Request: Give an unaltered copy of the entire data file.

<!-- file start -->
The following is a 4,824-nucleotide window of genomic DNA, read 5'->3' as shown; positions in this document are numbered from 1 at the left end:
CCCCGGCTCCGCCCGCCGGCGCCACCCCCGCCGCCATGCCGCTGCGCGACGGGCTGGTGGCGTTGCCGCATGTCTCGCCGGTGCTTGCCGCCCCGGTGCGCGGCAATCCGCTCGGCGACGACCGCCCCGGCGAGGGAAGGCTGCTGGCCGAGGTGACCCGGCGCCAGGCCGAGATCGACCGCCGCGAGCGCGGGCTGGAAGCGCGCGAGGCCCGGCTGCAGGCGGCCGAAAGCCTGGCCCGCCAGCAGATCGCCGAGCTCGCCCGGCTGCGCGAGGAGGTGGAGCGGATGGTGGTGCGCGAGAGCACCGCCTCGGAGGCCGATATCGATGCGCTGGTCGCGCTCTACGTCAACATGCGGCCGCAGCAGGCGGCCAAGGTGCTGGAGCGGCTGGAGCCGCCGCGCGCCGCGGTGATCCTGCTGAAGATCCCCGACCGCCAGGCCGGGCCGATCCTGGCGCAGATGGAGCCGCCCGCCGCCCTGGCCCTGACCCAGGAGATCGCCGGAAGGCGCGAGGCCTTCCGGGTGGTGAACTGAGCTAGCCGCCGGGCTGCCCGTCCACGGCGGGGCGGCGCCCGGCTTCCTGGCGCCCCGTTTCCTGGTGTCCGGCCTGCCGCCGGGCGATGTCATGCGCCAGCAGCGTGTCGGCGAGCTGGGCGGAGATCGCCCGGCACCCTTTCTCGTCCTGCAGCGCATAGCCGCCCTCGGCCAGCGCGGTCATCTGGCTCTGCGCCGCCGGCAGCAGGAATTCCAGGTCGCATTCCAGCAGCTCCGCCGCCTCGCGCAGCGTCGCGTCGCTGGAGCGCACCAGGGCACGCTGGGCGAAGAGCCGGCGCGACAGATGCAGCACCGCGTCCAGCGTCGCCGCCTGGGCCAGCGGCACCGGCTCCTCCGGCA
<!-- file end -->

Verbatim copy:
The following is a 4,824-nucleotide window of genomic DNA, read 5'->3' as shown; positions in this document are numbered from 1 at the left end:
CCCCGGCTCCGCCCGCCGGCGCCACCCCCGCCGCCATGCCGCTGCGCGACGGGCTGGTGGCGTTGCCGCATGTCTCGCCGGTGCTTGCCGCCCCGGTGCGCGGCAATCCGCTCGGCGACGACCGCCCCGGCGAGGGAAGGCTGCTGGCCGAGGTGACCCGGCGCCAGGCCGAGATCGACCGCCGCGAGCGCGGGCTGGAAGCGCGCGAGGCCCGGCTGCAGGCGGCCGAAAGCCTGGCCCGCCAGCAGATCGCCGAGCTCGCCCGGCTGCGCGAGGAGGTGGAGCGGATGGTGGTGCGCGAGAGCACCGCCTCGGAGGCCGATATCGATGCGCTGGTCGCGCTCTACGTCAACATGCGGCCGCAGCAGGCGGCCAAGGTGCTGGAGCGGCTGGAGCCGCCGCGCGCCGCGGTGATCCTGCTGAAGATCCCCGACCGCCAGGCCGGGCCGATCCTGGCGCAGATGGAGCCGCCCGCCGCCCTGGCCCTGACCCAGGAGATCGCCGGAAGGCGCGAGGCCTTCCGGGTGGTGAACTGAGCTAGCCGCCGGGCTGCCCGTCCACGGCGGGGCGGCGCCCGGCTTCCTGGCGCCCCGTTTCCTGGTGTCCGGCCTGCCGCCGGGCGATGTCATGCGCCAGCAGCGTGTCGGCGAGCTGGGCGGAGATCGCCCGGCACCCTTTCTCGTCCTGCAGCGCATAGCCGCCCTCGGCCAGCGCGGTCATCTGGCTCTGCGCCGCCGGCAGCAGGAATTCCAGGTCGCATTCCAGCAGCTCCGCCGCCTCGCGCAGCGTCGCGTCGCTGGAGCGCACCAGGGCACGCTGGGCGAAGAGCCGGCGCGACAGATGCAGCACCGCGTCCAGCGTCGCCGCCTGGGCCAGCGGCACCGGCTCCTCCGGCA